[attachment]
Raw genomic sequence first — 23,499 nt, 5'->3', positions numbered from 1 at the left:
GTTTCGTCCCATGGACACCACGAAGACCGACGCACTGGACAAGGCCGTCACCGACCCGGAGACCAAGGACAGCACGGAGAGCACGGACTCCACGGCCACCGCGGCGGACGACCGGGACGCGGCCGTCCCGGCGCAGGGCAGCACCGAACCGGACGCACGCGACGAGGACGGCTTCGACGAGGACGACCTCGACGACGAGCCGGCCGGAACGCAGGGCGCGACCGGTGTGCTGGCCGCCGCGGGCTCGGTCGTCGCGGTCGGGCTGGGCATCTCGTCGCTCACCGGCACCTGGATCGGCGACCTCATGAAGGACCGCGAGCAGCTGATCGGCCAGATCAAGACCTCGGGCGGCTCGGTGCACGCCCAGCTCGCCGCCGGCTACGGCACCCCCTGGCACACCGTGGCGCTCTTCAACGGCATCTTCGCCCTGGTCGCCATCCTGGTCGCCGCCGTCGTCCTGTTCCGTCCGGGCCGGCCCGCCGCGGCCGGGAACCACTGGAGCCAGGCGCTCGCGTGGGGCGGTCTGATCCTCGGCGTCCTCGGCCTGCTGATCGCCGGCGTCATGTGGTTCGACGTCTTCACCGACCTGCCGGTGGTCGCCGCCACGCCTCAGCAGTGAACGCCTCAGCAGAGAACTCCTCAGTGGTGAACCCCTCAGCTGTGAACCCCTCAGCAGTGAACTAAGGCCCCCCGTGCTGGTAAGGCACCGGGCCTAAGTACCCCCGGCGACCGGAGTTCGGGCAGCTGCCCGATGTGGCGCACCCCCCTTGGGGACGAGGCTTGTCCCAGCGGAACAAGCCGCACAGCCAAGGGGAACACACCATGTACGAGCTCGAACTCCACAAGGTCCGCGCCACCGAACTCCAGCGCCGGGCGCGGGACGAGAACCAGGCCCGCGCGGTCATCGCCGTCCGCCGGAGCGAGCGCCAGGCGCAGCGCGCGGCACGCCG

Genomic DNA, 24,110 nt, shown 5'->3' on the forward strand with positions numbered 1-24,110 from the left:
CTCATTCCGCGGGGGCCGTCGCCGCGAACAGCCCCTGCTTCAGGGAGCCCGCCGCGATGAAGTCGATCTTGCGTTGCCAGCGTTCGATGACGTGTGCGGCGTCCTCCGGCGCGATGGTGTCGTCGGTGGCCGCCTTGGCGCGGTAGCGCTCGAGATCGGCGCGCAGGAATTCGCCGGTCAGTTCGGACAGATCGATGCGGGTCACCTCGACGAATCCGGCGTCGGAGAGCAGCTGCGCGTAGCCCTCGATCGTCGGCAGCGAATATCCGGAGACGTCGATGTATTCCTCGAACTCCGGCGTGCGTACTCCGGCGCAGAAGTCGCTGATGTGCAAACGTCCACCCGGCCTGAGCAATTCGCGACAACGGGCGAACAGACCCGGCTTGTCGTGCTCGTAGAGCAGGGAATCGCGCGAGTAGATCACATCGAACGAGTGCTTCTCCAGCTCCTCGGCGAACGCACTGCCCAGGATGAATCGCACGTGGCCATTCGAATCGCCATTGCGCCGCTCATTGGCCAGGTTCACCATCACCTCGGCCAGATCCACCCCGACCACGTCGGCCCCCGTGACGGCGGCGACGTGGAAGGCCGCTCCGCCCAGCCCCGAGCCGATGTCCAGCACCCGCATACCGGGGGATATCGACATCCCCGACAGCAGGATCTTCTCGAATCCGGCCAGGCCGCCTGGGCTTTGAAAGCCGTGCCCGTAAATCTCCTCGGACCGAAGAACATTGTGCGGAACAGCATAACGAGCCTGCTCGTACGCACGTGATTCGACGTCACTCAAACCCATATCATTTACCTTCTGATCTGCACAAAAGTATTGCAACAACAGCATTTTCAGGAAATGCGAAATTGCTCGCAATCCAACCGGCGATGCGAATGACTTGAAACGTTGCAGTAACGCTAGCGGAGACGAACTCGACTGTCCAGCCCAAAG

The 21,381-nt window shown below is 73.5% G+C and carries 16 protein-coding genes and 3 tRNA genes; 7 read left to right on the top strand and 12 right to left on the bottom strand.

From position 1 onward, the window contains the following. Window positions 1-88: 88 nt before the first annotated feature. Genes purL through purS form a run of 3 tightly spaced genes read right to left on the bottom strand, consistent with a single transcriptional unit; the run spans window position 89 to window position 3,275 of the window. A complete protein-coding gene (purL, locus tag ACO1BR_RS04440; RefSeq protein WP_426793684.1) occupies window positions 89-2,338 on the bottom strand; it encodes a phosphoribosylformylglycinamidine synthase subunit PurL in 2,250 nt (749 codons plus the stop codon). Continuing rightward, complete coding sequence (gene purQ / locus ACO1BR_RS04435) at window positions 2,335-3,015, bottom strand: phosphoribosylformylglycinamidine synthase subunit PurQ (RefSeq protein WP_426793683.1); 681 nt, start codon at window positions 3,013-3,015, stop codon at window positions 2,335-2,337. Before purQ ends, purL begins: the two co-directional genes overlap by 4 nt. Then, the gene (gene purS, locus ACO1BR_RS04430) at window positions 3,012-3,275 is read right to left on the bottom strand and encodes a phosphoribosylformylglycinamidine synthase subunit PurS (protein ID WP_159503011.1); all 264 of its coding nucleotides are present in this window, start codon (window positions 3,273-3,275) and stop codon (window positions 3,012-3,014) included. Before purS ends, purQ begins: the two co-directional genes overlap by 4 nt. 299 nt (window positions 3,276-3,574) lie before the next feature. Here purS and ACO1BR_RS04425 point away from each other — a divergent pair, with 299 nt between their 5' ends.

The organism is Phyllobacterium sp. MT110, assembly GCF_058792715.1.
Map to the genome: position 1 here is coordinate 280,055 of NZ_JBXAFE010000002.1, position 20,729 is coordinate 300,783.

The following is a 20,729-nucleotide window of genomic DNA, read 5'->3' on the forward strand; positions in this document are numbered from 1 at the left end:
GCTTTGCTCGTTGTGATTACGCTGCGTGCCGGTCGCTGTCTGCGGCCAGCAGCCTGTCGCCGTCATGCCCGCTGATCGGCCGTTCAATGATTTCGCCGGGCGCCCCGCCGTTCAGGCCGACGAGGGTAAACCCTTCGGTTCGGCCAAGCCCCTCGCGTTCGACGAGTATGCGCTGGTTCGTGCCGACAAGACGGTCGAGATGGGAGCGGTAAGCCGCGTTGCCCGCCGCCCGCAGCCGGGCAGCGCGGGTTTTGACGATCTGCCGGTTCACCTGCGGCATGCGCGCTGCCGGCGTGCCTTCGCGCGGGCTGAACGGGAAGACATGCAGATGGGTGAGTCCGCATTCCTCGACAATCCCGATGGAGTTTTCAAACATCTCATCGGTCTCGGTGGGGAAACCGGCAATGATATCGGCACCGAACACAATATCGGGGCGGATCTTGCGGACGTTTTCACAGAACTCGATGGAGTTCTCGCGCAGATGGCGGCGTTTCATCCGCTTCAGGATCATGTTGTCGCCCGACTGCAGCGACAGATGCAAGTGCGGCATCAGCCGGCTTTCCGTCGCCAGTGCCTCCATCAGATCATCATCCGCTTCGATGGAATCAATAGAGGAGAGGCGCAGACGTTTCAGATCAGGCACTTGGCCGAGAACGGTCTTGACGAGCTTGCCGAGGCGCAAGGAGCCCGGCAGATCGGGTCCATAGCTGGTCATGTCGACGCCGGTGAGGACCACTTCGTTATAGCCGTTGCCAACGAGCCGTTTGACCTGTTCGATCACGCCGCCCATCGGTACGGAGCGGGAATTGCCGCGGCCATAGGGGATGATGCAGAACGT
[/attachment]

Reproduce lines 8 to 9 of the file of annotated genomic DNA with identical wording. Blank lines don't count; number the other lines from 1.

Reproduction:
Map to the genome: position 1 here is coordinate 280,055 of NZ_JBXAFE010000002.1, position 20,729 is coordinate 300,783.

The following is a 20,729-nucleotide window of genomic DNA, read 5'->3' on the forward strand; positions in this document are numbered from 1 at the left end: